An Easier Bolognese Sauce
This is the pared down version of my classic Bolognese ragú. No fancy ingredients or wine–just meat, soffritto, tomatoes, broth and milk–but the sauce is just as rich and comforting as the original.
The spaghetti sauce of my childhood was of the Filipino kind. You know, the sweet sauce with hotdog slices thrown in. What? You’ve never heard of this, you say? Just check Google.
It wasn’t bad, really. Or rather, my mother’s version just happened to be genuinely good. There’s a place for this sweet spaghetti (as we simply call it) in every Filipino kid’s heart. I’ve heard that there are some Filipino parents who secretly enjoy kids’ birthday parties because they can expect sweet spaghetti on the menu.
My mom omitted the hotdogs and didn’t pile on the sugar–her sauce was naturally sweetened by time on the stove. My sisters and I loved her spaghetti but by the time I learned to cook in my own kitchen, I had developed a strong desire to learn more about and prepare authentic Italian food so my first version of Italian meat sauce came about as a result of splicing as many versions as I could until my own Ragú alla Bolognese was born.
Once I was happy with my recipe I didn’t make any changes for years. It was meaty and rich with three types of meat and with dried porcini mushrooms which I ordered by the big pouches just for my ragú.
But one day about four years ago a new ragú came into the picture after a serious craving for spaghetti with meat sauce hit me and I couldn’t be bothered with a few hours of cooking time and dealing with rehydrating and chopping dried porcini mushrooms (not that it’s such a chore, mind you).
This version of Bolognese sauce happened instead and I’ve been using it for years. It is a pared down version of my original with only two kinds of meat instead of three, it has no special ingredients like dried mushrooms that you would have to run to a specialty store for if you live in a small town, no wine and it takes under two hours to prepare.
I had considered titling this post “My Lazy Bolognese Ragú” since that was what inspired this easier sauce but I was afraid that the ragú police might come after me.
“There’s no such thing as a ‘lazy’ Bolognese sauce!”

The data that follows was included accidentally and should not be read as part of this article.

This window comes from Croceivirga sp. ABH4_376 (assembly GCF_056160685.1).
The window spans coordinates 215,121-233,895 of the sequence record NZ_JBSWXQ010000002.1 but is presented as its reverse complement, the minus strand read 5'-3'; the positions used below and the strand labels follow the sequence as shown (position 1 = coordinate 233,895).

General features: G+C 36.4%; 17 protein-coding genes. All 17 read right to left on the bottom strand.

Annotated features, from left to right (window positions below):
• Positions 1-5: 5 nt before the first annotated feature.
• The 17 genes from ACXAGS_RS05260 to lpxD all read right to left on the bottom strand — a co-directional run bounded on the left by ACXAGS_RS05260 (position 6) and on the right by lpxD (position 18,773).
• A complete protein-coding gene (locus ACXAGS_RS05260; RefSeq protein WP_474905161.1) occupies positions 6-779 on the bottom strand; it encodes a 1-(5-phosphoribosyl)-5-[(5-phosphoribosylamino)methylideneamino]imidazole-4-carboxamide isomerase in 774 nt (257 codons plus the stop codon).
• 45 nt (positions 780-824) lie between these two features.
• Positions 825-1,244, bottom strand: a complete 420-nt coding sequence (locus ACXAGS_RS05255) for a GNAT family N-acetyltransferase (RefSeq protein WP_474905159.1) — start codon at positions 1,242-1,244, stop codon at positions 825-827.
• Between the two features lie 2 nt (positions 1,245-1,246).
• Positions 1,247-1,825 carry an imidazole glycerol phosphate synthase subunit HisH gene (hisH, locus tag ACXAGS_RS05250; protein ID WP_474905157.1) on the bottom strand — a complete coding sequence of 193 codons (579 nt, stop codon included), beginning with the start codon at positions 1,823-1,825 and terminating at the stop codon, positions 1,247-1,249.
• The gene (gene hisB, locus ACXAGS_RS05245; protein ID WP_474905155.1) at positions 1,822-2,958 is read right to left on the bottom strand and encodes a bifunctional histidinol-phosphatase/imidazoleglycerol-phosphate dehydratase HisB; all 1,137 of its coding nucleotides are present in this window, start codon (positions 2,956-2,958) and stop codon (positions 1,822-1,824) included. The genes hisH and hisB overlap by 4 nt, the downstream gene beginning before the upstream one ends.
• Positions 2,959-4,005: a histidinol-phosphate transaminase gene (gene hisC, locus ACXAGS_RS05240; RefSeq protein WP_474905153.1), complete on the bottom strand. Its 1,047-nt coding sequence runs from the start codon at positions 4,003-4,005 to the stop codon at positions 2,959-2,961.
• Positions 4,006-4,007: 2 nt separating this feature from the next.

I certainly don’t want to offend them for I fully embrace adhering to the Bolognese ragú rules and this still has the heart of the original.
I might get a demerit for my choice of pasta since traditionally one should use tagliatelle pasta (and never spaghetti) but I assure you this would still win an Italian nonna’s approval. I didn’t compromise on using the soffritto, milk and even though I don’t use San Marzano tomatoes for this version, the tomato component remains a supporting character behind the meat, as rules dictate.
But for me, for this particular sauce, it’s less about earning the approval of some stewards of a particular dish, though that’s always nice. I’m happier that this version I’ve been preparing for a few years now instantly takes me back to my mom’s spaghetti for its no-frills simplicity. My taste buds don’t lie and it turns out that my mom’s version of spaghetti sauce has always been close to an authentic ragú alla Bolognese after all. I’m glad that this one pays homage to both the spaghetti of my childhood and the ragú I’ve grown to love as an adult.
This is the pared down version of my classic Bolognese ragú. It has no fancy ingredients or wine but it's just as rich, satisfying and authentic as the original.
- 1/2 onion, finely diced
- 1 carrot, finely diced
- 3 stalks celery, finely diced
- 1 1/2 pounds ground beef
- 1 1/2 pounds ground pork
- 2 15 ounce cans tomato sauce
- 1 15 ounce can beef broth
- 2 heaping tablespoons tomato paste
- 1/3 – 1/2 cup milk
- garlic powder, few dashes
- kosher salt and freshly ground pepper
- olive oil
- 1/2 – 1 teaspoon fish sauce (optional)(See Note)
In a large pot drizzle two to three tablespoons olive oil and heat to medium. Add the onion and cook for one or two minutes until they begin to sweat. Add the celery and carrot and a pinch or two of kosher salt and ground pepper. Cook for about five minutes.
Add the ground beef and ground pork, making sure to break apart the clumps with a wooden spoon. Turn up the heat to medium high but make sure not to burn the vegetables. Season with another pinch of salt and add about 1/2 teaspoon garlic powder. Cook for ten to fifteen minutes, until the fat from the meat has begun to render and you start to see caramelization on the bottom of the pan.
Add the fish sauce (if using) and the tomato paste and stir into the meat and cook for about three minutes.
Add the beef broth and tomato sauce. Bring to a boil then immediately reduce to a simmer. Cover and cook for 45 minutes to one hour. Stir in the milk 30 minutes into the simmer time. Taste and adjust for seasoning. Serve with your favorite pasta and Parmigiano-Reggiano. This is enough for two pounds of pasta so if you won't use all of it I recommend freezing a half batch for later use.
Fish Sauce: while not necessary here a little splash adds depth and counters the acidity of the tomatoes and lends a long-simmered quality to the sauce.
No, I don’t think the Italian culinary police will be showing up at your house anytime soon. Why not make the sauce easier?!! Sometimes shortcuts are to embraced, especially when still using fabulous ingredients. The fish sauce was really intriguing!!!